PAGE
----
review archive

The Pattern The Garage, August 20th 2002

What a difference a year makes…
August 2001: The Pattern play The Garage. It’s nowhere near full, but down the front are a delirious dedicated few. They’ve heard the gospel according to Christopher Appelgren and chums on this first UK tour and want to extract the last shimmy and shake out of the band before they vanish back across the ocean.
August 2002: Britain’s rock kidz are gripped by garage band fever. The Pattern play The Garage. It’s sold out.

shimmy and shake
What a difference the hype makes…
NME informs us that at The Pattern’s tour warm up gig at the Metro ‘everyone…is waaay to cool to lift their eyes, let alone their hands, to welcome the rock ‘n’ roll they probably haven’t paid to see.’ I wouldn’t know, I was too busy shaking it at the front with a gaggle of like-minded girls, including the Hello Cuca ladies (there’s always a healthy proportion of girls stuck to the front of the stage when The Pattern play). A boy attempted to crowd surf much to Christopher’s bemusement, ‘What are you doing? This isn’t a stage it’s a step.’ Poor old fashionistas (and NME) they missed out on all the fun.
thumbsucking beat boogie

So, tonight at the Garage, The Beatings are supporting. Utterly bizarrely, The Beatings are the hipsters’ hypesters of the moment, the place is crawling with Hoxton victims blindly following a trend, oh so carefully dressed up in expensive Trucker ‘chic’. The Beatings strut their Kermit fronting AC/DC stuff. It’s loud, it’s smokey, it’s very silly. The hipsters are bemused. This is just stinky ole rawk. This can’t be the latest cool thang. They shuffle out, probably heading for the latest new bar that’s taken over a couple of the old handbag/shoe wholesalers that used to line Shoreditch high street but kept all the old fittings ‘cos it’s like rad or postmodern or something.

Those of us left in the sweat dripping confines of The Garage gather round for a helping of hipshaking, thumbsucking beat boogie, California style. We get served up a heaping helping from fab new album ‘Real Feelness’. The band hurling themselves headfirst into the ramalama songs as they tumble out. Apart from the girls at the front, nobody seems to be moving to these infectious beats. Weird, these songs were made for mental mod-dancing.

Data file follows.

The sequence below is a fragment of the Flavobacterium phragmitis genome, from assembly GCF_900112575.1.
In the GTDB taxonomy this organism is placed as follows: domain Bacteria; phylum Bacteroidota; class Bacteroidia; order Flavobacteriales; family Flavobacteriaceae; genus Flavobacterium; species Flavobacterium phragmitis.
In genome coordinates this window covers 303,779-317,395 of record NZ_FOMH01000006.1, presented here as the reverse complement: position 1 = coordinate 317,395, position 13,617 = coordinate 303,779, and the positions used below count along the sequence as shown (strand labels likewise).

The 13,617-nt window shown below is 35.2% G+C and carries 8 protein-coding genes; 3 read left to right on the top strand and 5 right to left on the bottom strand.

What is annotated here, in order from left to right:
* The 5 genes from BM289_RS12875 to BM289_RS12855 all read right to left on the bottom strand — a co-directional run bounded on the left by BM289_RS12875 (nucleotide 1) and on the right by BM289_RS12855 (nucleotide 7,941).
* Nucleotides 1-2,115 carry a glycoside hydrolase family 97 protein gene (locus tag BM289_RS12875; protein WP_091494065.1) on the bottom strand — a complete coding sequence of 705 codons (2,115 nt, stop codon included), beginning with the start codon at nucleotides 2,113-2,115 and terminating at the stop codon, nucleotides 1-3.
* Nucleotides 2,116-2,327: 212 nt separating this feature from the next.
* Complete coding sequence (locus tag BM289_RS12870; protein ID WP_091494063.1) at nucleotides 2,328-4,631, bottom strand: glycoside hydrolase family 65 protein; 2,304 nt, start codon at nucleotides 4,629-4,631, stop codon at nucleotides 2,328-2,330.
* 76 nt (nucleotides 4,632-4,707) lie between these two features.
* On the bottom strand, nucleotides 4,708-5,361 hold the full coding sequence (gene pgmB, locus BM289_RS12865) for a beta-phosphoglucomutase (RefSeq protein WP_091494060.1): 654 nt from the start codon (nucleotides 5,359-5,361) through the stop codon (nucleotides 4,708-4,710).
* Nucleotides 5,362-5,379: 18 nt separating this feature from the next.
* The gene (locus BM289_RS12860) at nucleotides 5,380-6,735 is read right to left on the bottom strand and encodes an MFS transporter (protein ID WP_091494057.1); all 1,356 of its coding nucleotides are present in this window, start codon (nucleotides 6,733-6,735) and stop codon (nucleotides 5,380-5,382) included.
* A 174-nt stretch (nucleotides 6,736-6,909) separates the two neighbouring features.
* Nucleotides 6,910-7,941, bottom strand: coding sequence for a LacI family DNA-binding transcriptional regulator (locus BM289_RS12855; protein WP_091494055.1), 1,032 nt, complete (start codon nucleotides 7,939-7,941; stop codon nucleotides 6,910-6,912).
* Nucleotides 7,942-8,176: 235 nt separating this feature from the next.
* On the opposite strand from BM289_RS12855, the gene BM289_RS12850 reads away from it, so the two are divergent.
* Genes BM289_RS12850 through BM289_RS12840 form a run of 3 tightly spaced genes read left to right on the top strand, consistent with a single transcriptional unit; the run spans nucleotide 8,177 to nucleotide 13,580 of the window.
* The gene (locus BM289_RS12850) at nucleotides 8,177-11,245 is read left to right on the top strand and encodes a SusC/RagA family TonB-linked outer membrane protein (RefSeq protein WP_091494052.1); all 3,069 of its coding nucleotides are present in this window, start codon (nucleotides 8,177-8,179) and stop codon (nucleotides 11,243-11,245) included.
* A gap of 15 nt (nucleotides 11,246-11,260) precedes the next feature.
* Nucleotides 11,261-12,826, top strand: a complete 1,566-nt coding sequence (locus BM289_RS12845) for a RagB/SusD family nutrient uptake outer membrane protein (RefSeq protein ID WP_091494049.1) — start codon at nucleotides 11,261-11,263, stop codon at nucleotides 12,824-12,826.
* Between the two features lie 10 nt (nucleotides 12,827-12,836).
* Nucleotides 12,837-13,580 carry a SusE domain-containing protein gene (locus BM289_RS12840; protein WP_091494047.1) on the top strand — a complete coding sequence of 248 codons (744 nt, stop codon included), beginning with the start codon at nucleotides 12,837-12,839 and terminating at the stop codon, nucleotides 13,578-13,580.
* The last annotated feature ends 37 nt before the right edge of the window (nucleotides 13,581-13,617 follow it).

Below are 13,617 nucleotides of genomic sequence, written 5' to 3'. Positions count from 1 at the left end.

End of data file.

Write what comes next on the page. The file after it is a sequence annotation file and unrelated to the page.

As always Christopher wriggles, writhes, handclaps, hops, skips and jumps his way around the stage. Either he’s lost a bit of weight or he’s bought some better fitting clothes as his shirts and trousers no longer seem to be bursting at the seams. Guitarist Jason alternates between getting the crowd clapping along and ferociously beckoning in an urgent ‘C,maawwn!’ way. This is what I love about The Pattern, here are five men playing fast and furious rock ‘n’ roll, but there’s not an ounce of aggression in there. They’re driven by energy, enthusiasm and charm.

exceptionally large head

Halfway through the audience moves up a gear. There is mucho macho pushing and jumping. There are attempts at stage-diving. There is crowd-surfing. In his down home space yokel drawl, Christopher advises people not to ‘ride on each other, unless it’s someone you know and trust’. A baseball cap gets chucked onstage and Christopher explains he can’t wear hats on account of his exceptionally large head. More kinky Kinksy songs get hammered out including new single ‘Fragile Awareness’. Everyone gets sweatier and more crazed by the second until the sweatiest and craziest bloke (last seen getting a handbag battering at The Pattern’s Arts Café gig) executes a spectacular dive from the stage out across the audience and the band play their final song. No encores, no need. Their work here is done.

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